Umair Haque / Bubblegeneration
umair haque  


Design principles for 21st century companies, markets, and economies. Foreword by Gary Hamel. Coming January 4th. Pre-order at Amazon.

Thursday, October 06, 2005

How Not to Analyse Strategy, pt 383183

Got the following comment I've been wanting to respond to for a while now:

"...Oh for Chrissake! This breathless blather is really quite irritating. I go to eBay like *many* other users, and then search for stuff. I get *many* results and I pick one or *gasp!* "many". It's many to many! This is very much like AdSense. You should stop smoking so much. Calm down.

The only reason Google makes more is because they often stand in-between users and eBay. They act as a bottleneck. That has nothing to do with combinatorial blah blah...It's just (approximate) monopoly pricing power. (Even though CPCs are set by auction, the Google monopoly has reduced choice for sellers...they have to go to Google...)

The reason eBay bought Skype is to have control over 53m and growing client software installations. If you have client software, you have a way to get to consumers that bypasses Google."

OK. I realize some of my stuff is pretty dense, so let me nicely explain what this commenter is misunderstanding.

1) I've shown that eBay is realizing no network scale economies.

2) So it would be a big deal for eBay to shift to realizing even quadratic (let alone exponential) returns - forget about combinatorial returns.

3) Even if eBay does nothing defections to Google, the reduction in transaction costs between buyers and sellers Skype offers can potentially break exactly this linear bound in returns to scale.

4) Note, the commenter is confused about what many to many means. To put it in his/her terms, it means that each user can be 'monetized' along different dimensions/activities/products/services/groups. Clearly, this isn't the case on eBay at the moment (but it is at Google, etc, etc).

5) The commenter's analysis is based on a comparison of relative monopoly power over customer acquisition between eBay and Google. This is basically saying 'Google qwns screen space relative to eBay'. I've tried to show it's about something a little cooler and deeper; how eBay can realize greater scale economies regardless of this (because Google will pretty much always qwn screen space relative to eBay, no?).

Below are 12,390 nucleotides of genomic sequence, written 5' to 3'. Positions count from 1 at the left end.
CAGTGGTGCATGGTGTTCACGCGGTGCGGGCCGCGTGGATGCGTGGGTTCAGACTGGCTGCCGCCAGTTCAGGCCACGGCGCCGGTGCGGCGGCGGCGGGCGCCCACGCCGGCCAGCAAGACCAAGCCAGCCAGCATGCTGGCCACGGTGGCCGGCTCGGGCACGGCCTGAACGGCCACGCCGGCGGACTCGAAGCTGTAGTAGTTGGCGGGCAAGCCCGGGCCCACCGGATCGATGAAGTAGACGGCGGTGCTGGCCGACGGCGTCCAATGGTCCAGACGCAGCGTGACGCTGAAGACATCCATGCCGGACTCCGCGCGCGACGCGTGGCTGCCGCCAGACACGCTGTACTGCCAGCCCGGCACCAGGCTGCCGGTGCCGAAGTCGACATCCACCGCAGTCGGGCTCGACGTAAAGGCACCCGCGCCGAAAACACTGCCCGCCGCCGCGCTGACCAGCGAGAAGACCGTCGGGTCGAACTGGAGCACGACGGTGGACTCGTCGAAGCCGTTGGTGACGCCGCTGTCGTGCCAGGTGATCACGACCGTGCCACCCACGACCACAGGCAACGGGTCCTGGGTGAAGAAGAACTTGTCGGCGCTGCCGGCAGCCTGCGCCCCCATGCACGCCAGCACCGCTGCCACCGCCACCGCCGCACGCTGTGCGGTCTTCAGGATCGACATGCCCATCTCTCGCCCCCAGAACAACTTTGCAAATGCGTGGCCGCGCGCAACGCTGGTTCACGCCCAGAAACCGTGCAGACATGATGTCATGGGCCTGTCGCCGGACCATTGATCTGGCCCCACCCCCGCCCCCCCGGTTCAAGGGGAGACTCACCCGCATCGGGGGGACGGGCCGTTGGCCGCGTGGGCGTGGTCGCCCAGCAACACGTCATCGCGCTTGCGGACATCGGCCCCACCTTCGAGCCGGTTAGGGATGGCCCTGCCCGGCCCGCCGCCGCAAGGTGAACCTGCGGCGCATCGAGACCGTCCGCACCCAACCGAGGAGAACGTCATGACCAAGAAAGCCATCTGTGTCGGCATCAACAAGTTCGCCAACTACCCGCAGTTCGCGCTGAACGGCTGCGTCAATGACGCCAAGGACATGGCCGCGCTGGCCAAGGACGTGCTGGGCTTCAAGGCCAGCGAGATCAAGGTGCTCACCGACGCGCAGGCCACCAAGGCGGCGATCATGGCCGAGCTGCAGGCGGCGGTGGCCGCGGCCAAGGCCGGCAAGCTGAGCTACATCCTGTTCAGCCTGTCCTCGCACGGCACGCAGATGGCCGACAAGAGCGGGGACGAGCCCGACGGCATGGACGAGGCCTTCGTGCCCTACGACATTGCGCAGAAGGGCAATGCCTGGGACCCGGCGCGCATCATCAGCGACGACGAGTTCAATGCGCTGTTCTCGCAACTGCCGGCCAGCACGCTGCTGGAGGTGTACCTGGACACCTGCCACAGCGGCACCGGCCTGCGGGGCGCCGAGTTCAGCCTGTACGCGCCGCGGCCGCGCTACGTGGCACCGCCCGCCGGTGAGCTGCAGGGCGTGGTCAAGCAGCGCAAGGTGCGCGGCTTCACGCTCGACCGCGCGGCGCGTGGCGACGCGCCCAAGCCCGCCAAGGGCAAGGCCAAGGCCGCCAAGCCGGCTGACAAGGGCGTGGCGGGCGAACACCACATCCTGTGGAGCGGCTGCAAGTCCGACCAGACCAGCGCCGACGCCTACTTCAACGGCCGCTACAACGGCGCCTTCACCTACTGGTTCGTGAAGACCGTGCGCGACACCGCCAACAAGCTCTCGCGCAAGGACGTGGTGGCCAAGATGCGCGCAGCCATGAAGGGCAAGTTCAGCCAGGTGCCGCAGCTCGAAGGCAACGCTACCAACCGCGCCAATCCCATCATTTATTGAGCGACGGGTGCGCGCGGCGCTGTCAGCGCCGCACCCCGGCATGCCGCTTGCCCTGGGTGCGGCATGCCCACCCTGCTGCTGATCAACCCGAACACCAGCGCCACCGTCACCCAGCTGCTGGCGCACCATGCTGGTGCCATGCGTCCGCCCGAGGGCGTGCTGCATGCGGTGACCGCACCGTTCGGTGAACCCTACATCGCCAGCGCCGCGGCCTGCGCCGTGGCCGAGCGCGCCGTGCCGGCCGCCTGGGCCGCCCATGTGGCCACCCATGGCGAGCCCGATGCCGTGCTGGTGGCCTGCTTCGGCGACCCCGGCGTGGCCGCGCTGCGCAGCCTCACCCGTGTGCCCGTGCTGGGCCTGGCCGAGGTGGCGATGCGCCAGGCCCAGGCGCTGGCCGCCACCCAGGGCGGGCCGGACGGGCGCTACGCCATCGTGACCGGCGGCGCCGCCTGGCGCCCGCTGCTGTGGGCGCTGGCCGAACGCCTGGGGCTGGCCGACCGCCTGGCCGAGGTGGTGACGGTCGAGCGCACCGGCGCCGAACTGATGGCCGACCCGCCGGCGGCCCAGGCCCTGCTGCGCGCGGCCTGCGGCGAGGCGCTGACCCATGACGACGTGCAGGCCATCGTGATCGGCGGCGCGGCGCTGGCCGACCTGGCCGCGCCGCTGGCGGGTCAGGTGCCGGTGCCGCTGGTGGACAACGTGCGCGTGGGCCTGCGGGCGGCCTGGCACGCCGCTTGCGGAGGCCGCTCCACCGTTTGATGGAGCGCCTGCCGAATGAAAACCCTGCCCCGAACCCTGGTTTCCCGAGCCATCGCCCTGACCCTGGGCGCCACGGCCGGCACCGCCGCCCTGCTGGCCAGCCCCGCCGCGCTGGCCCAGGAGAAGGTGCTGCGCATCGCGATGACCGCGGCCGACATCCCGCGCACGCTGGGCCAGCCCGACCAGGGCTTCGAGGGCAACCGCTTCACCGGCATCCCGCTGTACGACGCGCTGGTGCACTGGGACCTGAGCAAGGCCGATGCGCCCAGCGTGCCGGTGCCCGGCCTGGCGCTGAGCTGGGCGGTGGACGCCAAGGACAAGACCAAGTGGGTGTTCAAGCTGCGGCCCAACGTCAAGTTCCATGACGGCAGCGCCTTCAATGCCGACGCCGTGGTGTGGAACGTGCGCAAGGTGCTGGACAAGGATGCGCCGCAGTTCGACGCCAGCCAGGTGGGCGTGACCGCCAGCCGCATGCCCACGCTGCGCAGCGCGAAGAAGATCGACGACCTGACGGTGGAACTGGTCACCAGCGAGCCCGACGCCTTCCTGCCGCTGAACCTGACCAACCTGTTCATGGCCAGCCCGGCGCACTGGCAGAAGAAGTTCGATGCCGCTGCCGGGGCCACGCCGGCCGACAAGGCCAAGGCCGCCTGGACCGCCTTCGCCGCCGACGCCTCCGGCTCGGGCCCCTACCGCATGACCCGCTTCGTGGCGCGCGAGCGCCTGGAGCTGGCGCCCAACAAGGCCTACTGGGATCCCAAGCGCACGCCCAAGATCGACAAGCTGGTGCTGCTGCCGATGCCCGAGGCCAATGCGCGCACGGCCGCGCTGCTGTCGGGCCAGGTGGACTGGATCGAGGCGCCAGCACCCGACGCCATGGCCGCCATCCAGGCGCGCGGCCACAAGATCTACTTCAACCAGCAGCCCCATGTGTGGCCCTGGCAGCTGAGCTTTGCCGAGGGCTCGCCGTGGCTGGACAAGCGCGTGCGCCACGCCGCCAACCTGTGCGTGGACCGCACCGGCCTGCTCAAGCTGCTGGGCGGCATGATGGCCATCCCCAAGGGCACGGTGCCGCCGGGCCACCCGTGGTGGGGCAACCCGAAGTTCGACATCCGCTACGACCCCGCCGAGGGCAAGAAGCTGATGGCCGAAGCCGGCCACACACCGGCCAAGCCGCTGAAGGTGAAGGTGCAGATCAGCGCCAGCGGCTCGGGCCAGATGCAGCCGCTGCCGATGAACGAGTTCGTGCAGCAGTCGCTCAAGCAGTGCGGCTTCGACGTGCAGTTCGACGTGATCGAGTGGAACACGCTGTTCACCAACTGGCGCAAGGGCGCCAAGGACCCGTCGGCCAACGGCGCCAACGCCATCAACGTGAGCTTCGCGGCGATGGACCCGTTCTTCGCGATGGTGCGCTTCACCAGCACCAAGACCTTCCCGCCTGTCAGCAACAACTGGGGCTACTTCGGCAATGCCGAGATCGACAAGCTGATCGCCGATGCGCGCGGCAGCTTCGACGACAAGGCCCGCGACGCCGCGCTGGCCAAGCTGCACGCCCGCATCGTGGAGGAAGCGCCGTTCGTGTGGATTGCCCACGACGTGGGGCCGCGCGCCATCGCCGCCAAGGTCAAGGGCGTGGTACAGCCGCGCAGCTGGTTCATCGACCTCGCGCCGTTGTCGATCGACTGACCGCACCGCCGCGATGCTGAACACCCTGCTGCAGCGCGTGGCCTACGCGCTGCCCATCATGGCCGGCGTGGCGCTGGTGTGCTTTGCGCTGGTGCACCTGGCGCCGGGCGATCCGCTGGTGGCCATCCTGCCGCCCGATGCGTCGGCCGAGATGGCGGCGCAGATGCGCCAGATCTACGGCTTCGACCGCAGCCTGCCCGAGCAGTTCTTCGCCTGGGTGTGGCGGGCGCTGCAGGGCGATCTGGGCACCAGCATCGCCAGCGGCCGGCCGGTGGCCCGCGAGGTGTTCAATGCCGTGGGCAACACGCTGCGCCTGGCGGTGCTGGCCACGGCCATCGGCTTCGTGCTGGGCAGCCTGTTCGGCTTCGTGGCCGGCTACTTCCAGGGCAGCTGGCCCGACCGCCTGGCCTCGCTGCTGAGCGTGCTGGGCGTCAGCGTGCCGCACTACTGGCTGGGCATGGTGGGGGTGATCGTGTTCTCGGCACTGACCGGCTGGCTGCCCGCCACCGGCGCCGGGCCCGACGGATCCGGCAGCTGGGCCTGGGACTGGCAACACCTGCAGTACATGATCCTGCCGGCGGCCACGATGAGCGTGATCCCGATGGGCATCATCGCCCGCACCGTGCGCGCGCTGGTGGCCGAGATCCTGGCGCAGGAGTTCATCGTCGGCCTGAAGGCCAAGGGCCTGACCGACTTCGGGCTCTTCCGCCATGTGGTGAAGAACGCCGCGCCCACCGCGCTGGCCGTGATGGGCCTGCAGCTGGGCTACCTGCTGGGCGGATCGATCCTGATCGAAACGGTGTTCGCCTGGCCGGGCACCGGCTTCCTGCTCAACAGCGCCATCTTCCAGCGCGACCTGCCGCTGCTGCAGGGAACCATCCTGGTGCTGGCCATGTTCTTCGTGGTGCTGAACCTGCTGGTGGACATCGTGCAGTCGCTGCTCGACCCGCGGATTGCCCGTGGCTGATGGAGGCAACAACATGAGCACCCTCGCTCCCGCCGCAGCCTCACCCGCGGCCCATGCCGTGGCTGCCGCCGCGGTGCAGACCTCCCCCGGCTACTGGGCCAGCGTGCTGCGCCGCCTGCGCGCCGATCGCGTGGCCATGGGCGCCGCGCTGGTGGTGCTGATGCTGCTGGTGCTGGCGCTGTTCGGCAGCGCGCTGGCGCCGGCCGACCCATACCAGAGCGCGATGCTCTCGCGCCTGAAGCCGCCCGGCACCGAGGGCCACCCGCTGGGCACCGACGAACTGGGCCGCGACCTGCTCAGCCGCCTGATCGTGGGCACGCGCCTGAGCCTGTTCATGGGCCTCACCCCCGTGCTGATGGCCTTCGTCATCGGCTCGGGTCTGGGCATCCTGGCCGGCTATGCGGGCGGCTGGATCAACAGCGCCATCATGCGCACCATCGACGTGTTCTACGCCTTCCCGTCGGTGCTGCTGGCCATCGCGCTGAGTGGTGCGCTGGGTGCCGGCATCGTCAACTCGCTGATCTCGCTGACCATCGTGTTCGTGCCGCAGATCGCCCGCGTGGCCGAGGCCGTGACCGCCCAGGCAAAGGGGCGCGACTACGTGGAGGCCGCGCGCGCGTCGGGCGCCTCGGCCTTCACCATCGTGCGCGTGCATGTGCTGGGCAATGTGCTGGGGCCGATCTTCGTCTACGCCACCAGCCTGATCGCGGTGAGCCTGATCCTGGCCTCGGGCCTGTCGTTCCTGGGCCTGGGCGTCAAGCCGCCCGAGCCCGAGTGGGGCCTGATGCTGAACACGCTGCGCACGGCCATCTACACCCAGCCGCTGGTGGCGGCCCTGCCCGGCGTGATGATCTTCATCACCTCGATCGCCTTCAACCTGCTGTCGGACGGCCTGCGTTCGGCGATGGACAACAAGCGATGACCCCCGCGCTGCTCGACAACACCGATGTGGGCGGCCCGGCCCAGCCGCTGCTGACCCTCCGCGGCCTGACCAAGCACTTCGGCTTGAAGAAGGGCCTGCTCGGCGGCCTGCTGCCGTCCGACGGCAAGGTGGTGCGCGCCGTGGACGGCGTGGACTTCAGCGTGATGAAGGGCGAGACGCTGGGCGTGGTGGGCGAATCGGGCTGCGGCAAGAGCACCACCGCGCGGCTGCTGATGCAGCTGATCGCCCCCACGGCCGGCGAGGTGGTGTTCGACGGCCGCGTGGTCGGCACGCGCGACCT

Anyways, two bigger points. First, this commenter is pretty someone I've hung out with (viz the smoking reference). Posting as 'anonymous' when we've met is a lot like (lamely) sniping from a distance, no?

Second, the root cause of this thread is that I don't put my analyses into terms that industry strategists find easy to understand (CPC, ARPU, etc, etc); I use a lot of academic terms because I think they're more powerful. But I will start doing so, because I don't like it when people don't get what I'm writing.

-- umair // 5:07 PM // 2 comments


How not to analyze businesses:

1. Make up vacuous abstractions without justifying their utility.

2. Pursue models without sharp definition, and without considering possible counter-examples and most importantly alternative explanations (especially: ignore secular trends such as the growth of online advertising during the same time period).

3. Ramble on in buzzword-compliant mode about models without strong foundation, and without suggesting real implications for business tactics.

How to make money as a "strategy consultant":

All of the above.
// Anonymous Anonymous // 2:20 AM

I believe that Skype will give Ebay a different channel-of-access. It could possibly be a way to eliminate Google from its radar completely.
Gmail is the precedent for this.
How about this:
// Blogger Sandeep // 6:43 AM

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